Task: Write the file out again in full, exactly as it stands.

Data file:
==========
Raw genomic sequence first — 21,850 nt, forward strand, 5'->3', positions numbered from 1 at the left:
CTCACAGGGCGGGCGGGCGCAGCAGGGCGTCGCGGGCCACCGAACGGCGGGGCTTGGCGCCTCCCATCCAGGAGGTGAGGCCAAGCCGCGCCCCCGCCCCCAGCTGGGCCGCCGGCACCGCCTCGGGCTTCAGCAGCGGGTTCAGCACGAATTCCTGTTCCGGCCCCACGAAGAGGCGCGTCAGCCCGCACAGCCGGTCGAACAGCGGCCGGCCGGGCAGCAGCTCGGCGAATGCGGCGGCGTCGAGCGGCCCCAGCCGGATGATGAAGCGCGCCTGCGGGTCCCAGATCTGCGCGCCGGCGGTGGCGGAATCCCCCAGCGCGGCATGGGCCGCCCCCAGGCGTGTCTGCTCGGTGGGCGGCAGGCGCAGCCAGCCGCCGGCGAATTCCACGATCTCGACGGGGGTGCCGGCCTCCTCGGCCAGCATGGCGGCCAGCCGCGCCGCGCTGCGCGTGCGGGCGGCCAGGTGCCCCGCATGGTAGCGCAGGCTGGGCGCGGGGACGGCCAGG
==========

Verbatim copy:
Raw genomic sequence first — 21,850 nt, forward strand, 5'->3', positions numbered from 1 at the left:
CTCACAGGGCGGGCGGGCGCAGCAGGGCGTCGCGGGCCACCGAACGGCGGGGCTTGGCGCCTCCCATCCAGGAGGTGAGGCCAAGCCGCGCCCCCGCCCCCAGCTGGGCCGCCGGCACCGCCTCGGGCTTCAGCAGCGGGTTCAGCACGAATTCCTGTTCCGGCCCCACGAAGAGGCGCGTCAGCCCGCACAGCCGGTCGAACAGCGGCCGGCCGGGCAGCAGCTCGGCGAATGCGGCGGCGTCGAGCGGCCCCAGCCGGATGATGAAGCGCGCCTGCGGGTCCCAGATCTGCGCGCCGGCGGTGGCGGAATCCCCCAGCGCGGCATGGGCCGCCCCCAGGCGTGTCTGCTCGGTGGGCGGCAGGCGCAGCCAGCCGCCGGCGAATTCCACGATCTCGACGGGGGTGCCGGCCTCCTCGGCCAGCATGGCGGCCAGCCGCGCCGCGCTGCGCGTGCGGGCGGCCAGGTGCCCCGCATGGTAGCGCAGGCTGGGCGCGGGGACGGCCAGG